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TRAVEL: Autumn Airport Tips


Hey everyone,

Following on from my Autumn weekend packing tips, I thought I'd chip in my two cents on how to save money at the airport.

Mostly thanks for the wonders of the internet in my youth, I have friends scattered all over the world and have been lucky enough to have been invited to stay with some of them.
(Which they then regret when they meet me in person and discover how tedious I really am. Not really. I think.)

I've stayed in Virginia twice and travelled around the East Coast with Jessica, ate all the food in Belfast with Claire and of course became a squatter at Hayley and Henry's house in Sydney (and later her mum's in Melbourne!).

However this also means the bane of some existances - airports.



I actually don't mind airports and flying at all.
For some reason train journeys get me way more flustered.

But since like I said in my last post that Autumn is the time to grab quick last minute deals, I thought I'd write up some of the tips and tricks to save money at the airport and have extra cash for your trip!


Use public transport to get to the airport.

Yes hawking your bags on buses, trains, trams and tubes is never fun – especially if you’re travelling during a rush hour. However it’s worth so much in the long run: if you take your car you run the risk of racking up hundereds of pounds in car park fees.

Taxi fees depend from place to place, so do some research beforehand.
For example: a taxi from Kings Cross to Heathrow is about £60 and a single underground ticket is just a fraction of the price. But a taxi from Sydney Central Station to the airport was about $15 – around the same price as a train ticket!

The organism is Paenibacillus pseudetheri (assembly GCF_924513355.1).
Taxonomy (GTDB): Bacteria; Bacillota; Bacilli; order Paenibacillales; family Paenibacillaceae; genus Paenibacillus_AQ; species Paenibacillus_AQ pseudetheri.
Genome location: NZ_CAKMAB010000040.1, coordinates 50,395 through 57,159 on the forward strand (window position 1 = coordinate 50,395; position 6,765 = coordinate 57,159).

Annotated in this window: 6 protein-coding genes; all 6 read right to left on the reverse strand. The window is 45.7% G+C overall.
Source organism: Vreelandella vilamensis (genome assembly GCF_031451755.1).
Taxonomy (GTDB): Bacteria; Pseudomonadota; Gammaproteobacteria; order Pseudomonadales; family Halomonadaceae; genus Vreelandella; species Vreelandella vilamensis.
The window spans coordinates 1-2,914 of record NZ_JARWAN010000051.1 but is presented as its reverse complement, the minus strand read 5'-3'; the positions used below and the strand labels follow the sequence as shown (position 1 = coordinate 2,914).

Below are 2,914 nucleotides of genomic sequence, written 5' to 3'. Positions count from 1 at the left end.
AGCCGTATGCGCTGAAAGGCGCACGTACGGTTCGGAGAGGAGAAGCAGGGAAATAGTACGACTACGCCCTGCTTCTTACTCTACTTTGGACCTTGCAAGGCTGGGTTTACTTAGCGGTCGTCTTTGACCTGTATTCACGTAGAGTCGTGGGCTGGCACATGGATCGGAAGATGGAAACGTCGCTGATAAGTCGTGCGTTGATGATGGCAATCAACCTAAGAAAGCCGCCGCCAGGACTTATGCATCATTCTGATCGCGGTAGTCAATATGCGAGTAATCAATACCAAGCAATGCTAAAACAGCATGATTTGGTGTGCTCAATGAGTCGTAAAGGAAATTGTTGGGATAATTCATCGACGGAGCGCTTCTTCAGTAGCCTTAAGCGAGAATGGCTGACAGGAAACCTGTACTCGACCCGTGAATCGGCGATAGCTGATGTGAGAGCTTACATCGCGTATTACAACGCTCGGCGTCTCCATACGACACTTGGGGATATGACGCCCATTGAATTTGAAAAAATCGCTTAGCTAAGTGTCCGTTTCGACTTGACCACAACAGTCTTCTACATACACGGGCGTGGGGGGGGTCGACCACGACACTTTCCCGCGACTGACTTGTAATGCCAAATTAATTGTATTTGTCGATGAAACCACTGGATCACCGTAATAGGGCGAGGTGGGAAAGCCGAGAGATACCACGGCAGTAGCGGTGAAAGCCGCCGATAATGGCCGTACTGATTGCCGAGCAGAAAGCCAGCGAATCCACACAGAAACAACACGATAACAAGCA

Double (and Triple) Check your luggage!

Going on a quick weekend jaunt with your friends? Fit as much as you can in your hand luggage without going over the weight limit to save spending extra on hold luggage (remember if you’re going anywhere particularly touristy to factor in souvieners on your way back.)

If you are checking in hold luggage be sure to check the weight before you go to the airport.

I’ve only been caught out by this once when I was doing last minute shopping the last time I went to Virginia and found I had gone over my limit.
While it's not the end of the world, it's honestly the last thing you need before a long haul flight to be fussing and sorting out what you are going to leave behind.

Looking elated the day before I started backpacking. 
(I was less elated when the floral backpack from ASOS broke at Heathrow! It didn't even make it out of the country.)


Sleep at the airport/enquire about an earlier flight.

If you have a 12 hour+ layover and are considering staying local overnight, hotels near aiports can be a premium – especially last minute.
If you must stay overnight, have a browse for cheaper alternatives but be sure to take into account travel to and from including airport shuttles (airport shuttles average around £15 return), taxis and public transport.

If you are travelling with a backpack, tie your backpack to the chair with a bike lock and sleep with your day pack full of clothes as your pillow. 

And you never know, check with the desk – there may be an earlier flight they can bump you on if you ask nicely enough!
(This happened to me in 2008 – I was expecting a nine hour layover, but when I asked, I was put on a quicker flight for no extra cost in two hours time.) 

There's a phrase we say in the North East: "Shy bairns get nee broth" - aka: "You don't ask, you don't get!"


Looking fresh as hell after a 10-hour flight from Melbourne to Hong Kong, about to board a 13-hour flight to London.